Measuring Eye Pressure (IOP)
As part of your comprehensive eye exam, we check the pressure of your eye, the Intraocular Pressure (IOP). This test, called tonometry, is one way to see if you are at risk for glaucoma. Regular screenings are a simple way to monitor your eye health. Early detection is essential in the treatment of glaucoma, since many times there are no symptoms with increased pressure, unless it is sudden.
UNDERSTANDING EYE PRESSURE:
Inside the eye, there is a cycle of fluid production and fluid drainage. This fluid, in the front part of your eye, is called the aqueous humor. The aqueous humor nourishes your eye and helps it to keep its shape. If this cycle is out of balance, and more fluid is produced than can drain effectively, IOP increases. Over time, this increased eye pressure may cause damage to the optic nerve. A general guideline for normal eye pressure is between 10 and 21 mm/hg.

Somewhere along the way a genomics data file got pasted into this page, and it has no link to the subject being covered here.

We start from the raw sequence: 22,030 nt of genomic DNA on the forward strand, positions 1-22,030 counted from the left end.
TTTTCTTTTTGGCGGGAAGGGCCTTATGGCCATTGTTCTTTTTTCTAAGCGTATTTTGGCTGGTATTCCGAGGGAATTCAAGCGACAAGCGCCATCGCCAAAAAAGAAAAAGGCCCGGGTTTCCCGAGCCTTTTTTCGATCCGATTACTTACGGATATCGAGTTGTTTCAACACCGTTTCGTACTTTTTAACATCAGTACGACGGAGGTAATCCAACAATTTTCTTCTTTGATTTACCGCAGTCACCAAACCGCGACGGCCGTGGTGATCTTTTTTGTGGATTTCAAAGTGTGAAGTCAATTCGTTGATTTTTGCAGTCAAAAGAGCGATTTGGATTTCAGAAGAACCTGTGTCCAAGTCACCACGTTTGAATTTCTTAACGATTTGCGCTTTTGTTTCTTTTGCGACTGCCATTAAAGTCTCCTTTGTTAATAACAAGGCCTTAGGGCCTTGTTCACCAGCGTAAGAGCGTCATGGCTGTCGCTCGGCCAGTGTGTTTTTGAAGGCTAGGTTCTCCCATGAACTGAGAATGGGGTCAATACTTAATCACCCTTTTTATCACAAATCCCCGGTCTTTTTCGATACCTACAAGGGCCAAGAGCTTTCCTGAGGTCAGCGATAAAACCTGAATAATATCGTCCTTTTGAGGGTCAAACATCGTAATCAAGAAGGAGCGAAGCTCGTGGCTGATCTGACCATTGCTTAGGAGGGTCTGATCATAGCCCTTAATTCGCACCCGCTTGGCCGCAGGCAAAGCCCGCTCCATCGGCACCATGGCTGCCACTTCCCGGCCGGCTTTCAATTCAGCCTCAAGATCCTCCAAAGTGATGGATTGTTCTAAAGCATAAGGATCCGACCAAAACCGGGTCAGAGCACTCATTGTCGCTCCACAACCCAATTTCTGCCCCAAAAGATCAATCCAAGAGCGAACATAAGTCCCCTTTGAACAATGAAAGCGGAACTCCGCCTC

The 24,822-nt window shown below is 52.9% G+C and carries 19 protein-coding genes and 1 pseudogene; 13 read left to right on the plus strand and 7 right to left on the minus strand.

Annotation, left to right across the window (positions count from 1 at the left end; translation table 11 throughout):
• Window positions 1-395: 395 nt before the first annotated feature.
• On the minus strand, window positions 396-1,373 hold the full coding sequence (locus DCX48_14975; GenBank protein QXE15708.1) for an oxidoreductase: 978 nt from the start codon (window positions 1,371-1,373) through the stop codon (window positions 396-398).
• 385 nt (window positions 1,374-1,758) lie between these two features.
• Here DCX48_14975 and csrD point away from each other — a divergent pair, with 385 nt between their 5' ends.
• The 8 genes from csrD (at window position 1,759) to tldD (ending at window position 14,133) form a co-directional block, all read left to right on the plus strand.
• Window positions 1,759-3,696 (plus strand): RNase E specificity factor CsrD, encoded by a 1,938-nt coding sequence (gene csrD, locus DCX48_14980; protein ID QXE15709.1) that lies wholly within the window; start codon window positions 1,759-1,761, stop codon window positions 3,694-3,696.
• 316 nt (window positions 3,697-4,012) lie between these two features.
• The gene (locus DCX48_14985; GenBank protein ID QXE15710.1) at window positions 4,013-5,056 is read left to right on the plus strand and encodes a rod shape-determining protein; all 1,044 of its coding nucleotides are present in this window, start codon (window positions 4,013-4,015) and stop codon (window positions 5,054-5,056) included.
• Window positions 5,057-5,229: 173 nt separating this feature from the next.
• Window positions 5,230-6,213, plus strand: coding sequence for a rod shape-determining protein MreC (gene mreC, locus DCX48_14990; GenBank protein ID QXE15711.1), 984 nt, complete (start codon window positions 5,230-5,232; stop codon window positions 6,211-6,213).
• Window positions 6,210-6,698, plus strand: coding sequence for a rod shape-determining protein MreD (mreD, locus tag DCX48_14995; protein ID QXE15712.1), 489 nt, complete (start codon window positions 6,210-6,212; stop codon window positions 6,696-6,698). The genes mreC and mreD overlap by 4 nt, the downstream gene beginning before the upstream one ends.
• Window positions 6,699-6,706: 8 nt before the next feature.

HOW WE MEASURE EYE PRESSURE:
In our office, we measure eye pressure by instilling a drop that numbs your eye. Using a blue light, we then use an applanation tonometer that gently touches the surface of your eye. This painless test is a very effective way of measuring your pressure. It is helpful for the patient to relax and breathe normally while we perform this test.sisipisi.ccsisipisi.ccsisipisi.ccsisipisi.ccsisipisi.cc.
Although there are many other ways of measuring eye pressure, many people are familiar with the “puff of air test”. This test, called non-contact tonometry, uses a rapid air pulse to flatten the cornea. Your pressure is measured by detecting the force of the air against your eye. Although we don’t use this process, often when we ask patients them to “put your chin in the chin rest and forehead against the band” they worry we are going to puff air at them. They don’t seem to like it!
We can’t emphasize enough the importance of comprehensive eye exams. It is especially important to have an eye exam if you have a family history of eye disease, diabetes or high blood pressure. The best way to protect your vision is to come in for an exam, where Dr. Moran will evaluate your risk for disease and advise you of the optimal schedule of visits to protect your eye health.
Schedule your exam today, by calling our office at 610-628-2022, or by filling out the form on the website.